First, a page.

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Denise Black

Denise Black

English actress and singer Denise Black’s diverse career has spanned several critically acclaimed television and stage performances. Best known for her role as Denise Osbourne on Coronation Street, Black has also appeared as Hazel Tyler in Queer as Folk and its follow-up series, Cucumber, and as Joanie Wright in Emmerdale. Her other TV appearances include Bad Girls, A Touch of Frost, The Bill, and Doc Martin. Black has also taken to the stage at The Threepenny Opera, Stop Children’s Laughter, and Shakespeare’s Twelfth Night and King Lear. Not only a theatrical talent, Black is also a member of the jazz group Denise Black & the Kray Sisters and the band The Loose Screw.

This Hampshire-born actress found her first role in the Sheffield’s Crucible Theatre production of Miniatures, before joining the Actor’s Touring Company to travel and perform in Europe, Asia, and South America. Upon her return, she formed Denise Black & the Kray Sisters with actresses Josie Lawrence and Kate McKenzie. Appearances on Channel 4 soon followed, as did her TV debut in an episode of BBC’s Casualty. She has since received a 2004 MEN Award for her portrayal of Mari Hoff in The Rise and Fall of Little Voice, and the UK Theatres 2018 Award for Best Performance for her role in The Cherry Orchard.

Black can recently be seen performing in Machinal at the Almeida, singing at the Brighton Pride, and making her silver-screen debut in the feature film The Last Tree. Fans can also catch her portraying Lady Cooper in NST City’s The Shadow Factory.

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Sean Barrett

Sean Barrett

Sean Barrett. Wikipedia

He began acting as a child appearing on BBC children’s television and in films such as Bang! You’re DeadA Cry from the StreetsWar and PeaceThe Genie and Four Sided Triangle.

Years later he made many appearances in television and films including ITV Television PlayhouseZ-CarsThe Wednesday PlayCast a Giant ShadowEmergency-Ward 10ChronicleArmchair TheatreHell BoatsMoonstrikeAttack on the Iron CoastSoftly, SoftlyThe TerroristsRobin Hood JuniorBBC Play of the MonthThe Zoo RobberyPaul of TarsusTales of the UnexpectedFather TedHolby CityBrush StrokesMinderPoldarkNoah’s Ark and Theatre 625.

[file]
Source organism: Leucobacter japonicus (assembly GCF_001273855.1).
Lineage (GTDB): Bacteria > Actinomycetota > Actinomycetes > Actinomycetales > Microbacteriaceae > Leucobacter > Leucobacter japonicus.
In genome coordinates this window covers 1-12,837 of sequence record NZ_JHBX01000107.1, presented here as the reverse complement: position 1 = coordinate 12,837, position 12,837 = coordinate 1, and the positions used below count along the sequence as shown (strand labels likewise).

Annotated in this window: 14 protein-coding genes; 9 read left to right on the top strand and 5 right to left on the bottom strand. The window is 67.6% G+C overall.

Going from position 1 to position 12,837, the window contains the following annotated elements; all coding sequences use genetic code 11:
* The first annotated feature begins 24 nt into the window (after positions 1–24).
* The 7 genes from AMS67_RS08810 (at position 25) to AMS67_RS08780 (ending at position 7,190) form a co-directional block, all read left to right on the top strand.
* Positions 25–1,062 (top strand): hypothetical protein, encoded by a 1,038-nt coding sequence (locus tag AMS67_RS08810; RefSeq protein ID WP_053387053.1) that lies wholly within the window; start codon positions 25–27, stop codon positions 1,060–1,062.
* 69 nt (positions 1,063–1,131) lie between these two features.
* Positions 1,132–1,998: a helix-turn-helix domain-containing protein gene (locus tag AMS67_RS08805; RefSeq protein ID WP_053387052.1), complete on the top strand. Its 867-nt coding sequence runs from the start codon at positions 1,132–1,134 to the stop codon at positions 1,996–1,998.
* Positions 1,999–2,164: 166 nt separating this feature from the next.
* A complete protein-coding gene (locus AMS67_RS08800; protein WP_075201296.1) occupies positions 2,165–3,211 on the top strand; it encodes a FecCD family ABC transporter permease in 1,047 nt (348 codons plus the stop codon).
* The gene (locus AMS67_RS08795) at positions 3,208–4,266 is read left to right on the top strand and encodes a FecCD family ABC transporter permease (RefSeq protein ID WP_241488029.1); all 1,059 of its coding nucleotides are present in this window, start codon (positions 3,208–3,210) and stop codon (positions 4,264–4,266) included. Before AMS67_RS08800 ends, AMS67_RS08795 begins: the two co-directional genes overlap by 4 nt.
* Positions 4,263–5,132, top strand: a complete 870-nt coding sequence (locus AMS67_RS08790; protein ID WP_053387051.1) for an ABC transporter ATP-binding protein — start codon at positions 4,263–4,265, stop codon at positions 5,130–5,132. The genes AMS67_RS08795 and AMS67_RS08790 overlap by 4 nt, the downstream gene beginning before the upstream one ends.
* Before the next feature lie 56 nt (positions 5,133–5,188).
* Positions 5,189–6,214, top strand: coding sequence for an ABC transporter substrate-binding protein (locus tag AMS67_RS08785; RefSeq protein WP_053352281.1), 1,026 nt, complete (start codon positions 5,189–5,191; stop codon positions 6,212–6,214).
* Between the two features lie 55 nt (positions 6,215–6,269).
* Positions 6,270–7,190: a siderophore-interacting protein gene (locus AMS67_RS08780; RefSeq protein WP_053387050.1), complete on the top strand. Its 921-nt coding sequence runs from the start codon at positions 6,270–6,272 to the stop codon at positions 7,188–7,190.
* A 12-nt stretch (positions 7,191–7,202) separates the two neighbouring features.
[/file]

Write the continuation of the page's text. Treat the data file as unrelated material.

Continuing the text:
In the mid-1970s Barrett was cast in the BBC Radio series of George Simenon’s Inspector Maigret novels as Maigret’s subordinate, Inspector Janvier. He has performed the voices of Asterix and Caius Tiddlius in the English version of The Twelve Tasks of Asterix, Tik-Tok in Return to Oz, a Goblin in LabyrinthBig Mac and other characters in TUGS, Thadius Vent’s soothsayer Goodtooth in Oscar’s Orchestra, Melchoir in the English dubbed version of the Lapitch the Little Shoemaker TV series, Roly the Pineapple in the English version of The Fruities and UrSu the Dying Master and UrZah the Ritual-Guardian in The Dark Crystal as well as additional characters in two video games The Feeble Files and Viking: Battle for Asgard. He also provided the voice for Captain Orion in Star Fleet, the English version of the 1980s Japanese puppet series X-Bomber.

He also narrated Fair Ground!TimewatchPeople’s Century and Dark Towers for BBC, dubbed voices in many anime films such as Roujin ZCyber City Oedo 808 and Dominion: Tank Police and has done voices for several audiobooks and radio stations.

In 1996, he was the narrator for the Channel 4 documentary series, Black Box. The series primarily concentrated on commercial aviation accidents, and the investigations related to them.